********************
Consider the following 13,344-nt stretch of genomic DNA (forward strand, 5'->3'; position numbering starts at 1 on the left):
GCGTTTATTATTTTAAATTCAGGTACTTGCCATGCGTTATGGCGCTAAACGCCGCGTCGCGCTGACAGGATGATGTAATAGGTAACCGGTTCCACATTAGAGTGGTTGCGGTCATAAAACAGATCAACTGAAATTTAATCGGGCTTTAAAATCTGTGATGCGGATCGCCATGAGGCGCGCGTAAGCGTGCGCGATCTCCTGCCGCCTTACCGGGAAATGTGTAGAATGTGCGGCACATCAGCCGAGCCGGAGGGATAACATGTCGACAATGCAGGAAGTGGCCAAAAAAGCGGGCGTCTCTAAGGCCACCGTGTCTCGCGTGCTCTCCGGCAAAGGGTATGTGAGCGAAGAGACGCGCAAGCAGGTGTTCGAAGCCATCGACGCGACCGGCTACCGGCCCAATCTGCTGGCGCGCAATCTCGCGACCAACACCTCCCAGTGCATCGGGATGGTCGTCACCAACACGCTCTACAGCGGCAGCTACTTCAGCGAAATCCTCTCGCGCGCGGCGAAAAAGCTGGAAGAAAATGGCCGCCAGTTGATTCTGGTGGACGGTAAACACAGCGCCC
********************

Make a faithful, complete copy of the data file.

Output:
Consider the following 13,344-nt stretch of genomic DNA (forward strand, 5'->3'; position numbering starts at 1 on the left):
GCGTTTATTATTTTAAATTCAGGTACTTGCCATGCGTTATGGCGCTAAACGCCGCGTCGCGCTGACAGGATGATGTAATAGGTAACCGGTTCCACATTAGAGTGGTTGCGGTCATAAAACAGATCAACTGAAATTTAATCGGGCTTTAAAATCTGTGATGCGGATCGCCATGAGGCGCGCGTAAGCGTGCGCGATCTCCTGCCGCCTTACCGGGAAATGTGTAGAATGTGCGGCACATCAGCCGAGCCGGAGGGATAACATGTCGACAATGCAGGAAGTGGCCAAAAAAGCGGGCGTCTCTAAGGCCACCGTGTCTCGCGTGCTCTCCGGCAAAGGGTATGTGAGCGAAGAGACGCGCAAGCAGGTGTTCGAAGCCATCGACGCGACCGGCTACCGGCCCAATCTGCTGGCGCGCAATCTCGCGACCAACACCTCCCAGTGCATCGGGATGGTCGTCACCAACACGCTCTACAGCGGCAGCTACTTCAGCGAAATCCTCTCGCGCGCGGCGAAAAAGCTGGAAGAAAATGGCCGCCAGTTGATTCTGGTGGACGGTAAACACAGCGCCC